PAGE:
With reference to 2019’s PGA prize pool, the Players Championship stands to be the most lucrative purse in professional golf. Rory Mcllroy is one of the lucky individuals who went home with big wins courtesy of the Players prize money.
He bagged $2.25 million thanks to his one-stroke victory over Jim Furyk. Even though the U.S Open at Pebble Beach matched with the USGA, PGA Tour officials made it crystal clear that they wanted to retain the “richest tournament in golf” title.
That is why in January 2020, PGA announced that they were upping this year’s ante at TPC Sawgrass. They increased their overall prize money payout to $15 million. Winners who take first place are to receive $2.7 million.
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How Big are Payouts Received from PGA’s Prize Pool?
Let’s begin by looking at their prize money payout from last year. There were three majors, and this is how much each received;
The master’s category had a total of $11.5 million to be won, and the winner went home with $2.07 million. The next category was the PGA Championship, which had $11 million to be won, and the winner went home with $1.98 million. The last category was the Open Championship, which had $10.75 million to be won, and the winner went home with $1.935 million.
So what do these numbers mean? In simple terms, a player who finished in third place at the TPC Sawgrass held in March 2020 had the potential to go home with more than $1 million. Better still, a person who finished in 22nd place had the potential to go home with more than what Arnold Palmer made on the PGA tour of 1971 during his winningest single season ($162,896).
Evolution of the Players Prize Money Payout
This is nothing short of impressive, especially when you look into the evolution of the Players prize money payout. Here is a comprehensive breakdown of PGA’s prize pool since the tournament’s inception in 1974.
In the first year of the tournament (1974), the total purse was $250,000, and the first-place winner, Jack Nicklaus, went home with $50,000.
The next year (1982), the total purse was $500,000, and the first-place winner, Jerry Pate, went home with $90,000.
The third year (1987), the total purse was $1 million, and the first-place winner, Sandy Lyle, went home with $180,000.
In the fourth year (1993), the total purse was $2.5 million, and the first-place winner, Nick Price, walked away with $450,000.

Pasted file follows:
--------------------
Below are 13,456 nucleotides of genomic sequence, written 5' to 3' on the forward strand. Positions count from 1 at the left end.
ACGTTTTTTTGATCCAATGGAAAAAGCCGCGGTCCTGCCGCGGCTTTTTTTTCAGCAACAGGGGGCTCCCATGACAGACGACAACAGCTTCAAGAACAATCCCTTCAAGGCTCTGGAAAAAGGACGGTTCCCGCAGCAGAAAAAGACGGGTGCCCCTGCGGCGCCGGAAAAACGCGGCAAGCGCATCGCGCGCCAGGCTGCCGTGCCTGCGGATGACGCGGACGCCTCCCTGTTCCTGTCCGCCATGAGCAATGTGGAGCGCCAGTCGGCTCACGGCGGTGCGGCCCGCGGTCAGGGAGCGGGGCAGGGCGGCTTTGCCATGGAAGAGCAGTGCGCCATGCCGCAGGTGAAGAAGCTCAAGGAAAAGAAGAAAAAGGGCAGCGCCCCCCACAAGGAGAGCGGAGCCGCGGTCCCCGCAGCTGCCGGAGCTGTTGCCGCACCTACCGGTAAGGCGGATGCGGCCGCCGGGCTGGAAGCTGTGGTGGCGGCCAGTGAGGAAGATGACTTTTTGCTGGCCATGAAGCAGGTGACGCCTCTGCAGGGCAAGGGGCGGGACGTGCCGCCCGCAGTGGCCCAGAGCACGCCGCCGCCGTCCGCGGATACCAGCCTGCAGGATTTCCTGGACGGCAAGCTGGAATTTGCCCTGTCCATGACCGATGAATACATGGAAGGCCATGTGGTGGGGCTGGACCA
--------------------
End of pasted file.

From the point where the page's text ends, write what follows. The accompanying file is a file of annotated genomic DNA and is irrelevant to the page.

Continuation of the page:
The following year (2000), the total purse was a whopping $6 million, and Hal Sutton, who won first-place, walked away with $1.08 million.
In 2007, Phil Mickelson won $1.62 million from the $9 million that was that year’s total purse.
Seven years later (2014), the total purse rose to $10 million, and the first-place winner, Martin Kaymer, received $1.8 million. In 2018, the PGA increased their prize pool by one million, and Webb Simpson, the first place winner, walked home with $1.89 million.
We all remember 2019’s $2.25 million win by Rory Mcllroy from the $12.5 million total purse.
Finally, in 2020, the total purse stands at 15 million, and the first place winner walked away with $2.7 million.
Based on PGA’s prize pool growth, these numbers can only go higher.
2020’s Prize Money Payouts for Golfers who made the Cut
Without further ado, let’s look at what the golfers who made the cut in March 2020 at TPC Sawgrass walked away with.
The Tour Championship purse 2020 stood at $60 million, the same amount as last season. It is a significant jump from 2018’s $9 million, and this means that the winner’s share will be more than the $1.62 million Tiger Woods won that year.
The reason for this jump is a rule the PGA Tour put in motion in 2019. According to this rule, a winner of the Tour Championship was to win the FedEx Cup Playoffs together with bonus money.
So how much does the winner get? Well, the golfer who finishes first place is to walk away with $15 million, the same amount MCllroy made in 2019.
Aside from being a mind engaging sport, golf is also an excellent way of winning good money. Winners go home with crazy sums of money, and nothing is as motivating as watching people get rich. Every year there is a tournament, and fans not only get to enjoy the action, but are also vicariously part of every winner’s victory. We hope to witness even bigger wins in the coming years.